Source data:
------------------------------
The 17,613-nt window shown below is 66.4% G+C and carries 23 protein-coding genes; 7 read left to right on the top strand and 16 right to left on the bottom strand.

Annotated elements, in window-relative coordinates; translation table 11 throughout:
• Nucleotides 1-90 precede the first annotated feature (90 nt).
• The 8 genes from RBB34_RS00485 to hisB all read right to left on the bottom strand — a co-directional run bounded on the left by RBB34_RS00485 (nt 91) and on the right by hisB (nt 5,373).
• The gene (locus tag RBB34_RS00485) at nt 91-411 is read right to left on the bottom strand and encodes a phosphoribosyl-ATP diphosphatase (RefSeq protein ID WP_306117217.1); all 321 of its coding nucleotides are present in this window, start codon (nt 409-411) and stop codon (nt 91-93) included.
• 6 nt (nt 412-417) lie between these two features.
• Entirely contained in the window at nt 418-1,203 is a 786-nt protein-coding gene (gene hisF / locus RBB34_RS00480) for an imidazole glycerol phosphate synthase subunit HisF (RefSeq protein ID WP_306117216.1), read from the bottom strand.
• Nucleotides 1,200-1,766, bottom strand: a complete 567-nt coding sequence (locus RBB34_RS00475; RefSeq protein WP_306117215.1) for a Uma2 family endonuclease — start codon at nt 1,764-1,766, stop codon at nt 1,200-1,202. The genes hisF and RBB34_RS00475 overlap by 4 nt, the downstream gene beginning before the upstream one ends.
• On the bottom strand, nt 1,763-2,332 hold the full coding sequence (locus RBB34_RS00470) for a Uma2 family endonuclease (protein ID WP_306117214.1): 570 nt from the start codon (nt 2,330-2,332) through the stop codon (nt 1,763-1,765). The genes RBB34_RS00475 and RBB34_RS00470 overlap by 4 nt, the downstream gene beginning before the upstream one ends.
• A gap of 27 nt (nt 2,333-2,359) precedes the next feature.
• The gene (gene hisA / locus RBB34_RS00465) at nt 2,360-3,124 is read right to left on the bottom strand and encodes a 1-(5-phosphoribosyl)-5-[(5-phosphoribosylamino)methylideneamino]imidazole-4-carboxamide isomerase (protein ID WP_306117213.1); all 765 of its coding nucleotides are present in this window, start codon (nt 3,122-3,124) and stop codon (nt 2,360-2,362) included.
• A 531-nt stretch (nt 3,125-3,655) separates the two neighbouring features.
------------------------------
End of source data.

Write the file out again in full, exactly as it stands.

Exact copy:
The 17,613-nt window shown below is 66.4% G+C and carries 23 protein-coding genes; 7 read left to right on the top strand and 16 right to left on the bottom strand.

Annotated elements, in window-relative coordinates; translation table 11 throughout:
• Nucleotides 1-90 precede the first annotated feature (90 nt).
• The 8 genes from RBB34_RS00485 to hisB all read right to left on the bottom strand — a co-directional run bounded on the left by RBB34_RS00485 (nt 91) and on the right by hisB (nt 5,373).
• The gene (locus tag RBB34_RS00485) at nt 91-411 is read right to left on the bottom strand and encodes a phosphoribosyl-ATP diphosphatase (RefSeq protein ID WP_306117217.1); all 321 of its coding nucleotides are present in this window, start codon (nt 409-411) and stop codon (nt 91-93) included.
• 6 nt (nt 412-417) lie between these two features.
• Entirely contained in the window at nt 418-1,203 is a 786-nt protein-coding gene (gene hisF / locus RBB34_RS00480) for an imidazole glycerol phosphate synthase subunit HisF (RefSeq protein ID WP_306117216.1), read from the bottom strand.
• Nucleotides 1,200-1,766, bottom strand: a complete 567-nt coding sequence (locus RBB34_RS00475; RefSeq protein WP_306117215.1) for a Uma2 family endonuclease — start codon at nt 1,764-1,766, stop codon at nt 1,200-1,202. The genes hisF and RBB34_RS00475 overlap by 4 nt, the downstream gene beginning before the upstream one ends.
• On the bottom strand, nt 1,763-2,332 hold the full coding sequence (locus RBB34_RS00470) for a Uma2 family endonuclease (protein ID WP_306117214.1): 570 nt from the start codon (nt 2,330-2,332) through the stop codon (nt 1,763-1,765). The genes RBB34_RS00475 and RBB34_RS00470 overlap by 4 nt, the downstream gene beginning before the upstream one ends.
• A gap of 27 nt (nt 2,333-2,359) precedes the next feature.
• The gene (gene hisA / locus RBB34_RS00465) at nt 2,360-3,124 is read right to left on the bottom strand and encodes a 1-(5-phosphoribosyl)-5-[(5-phosphoribosylamino)methylideneamino]imidazole-4-carboxamide isomerase (protein ID WP_306117213.1); all 765 of its coding nucleotides are present in this window, start codon (nt 3,122-3,124) and stop codon (nt 2,360-2,362) included.
• A 531-nt stretch (nt 3,125-3,655) separates the two neighbouring features.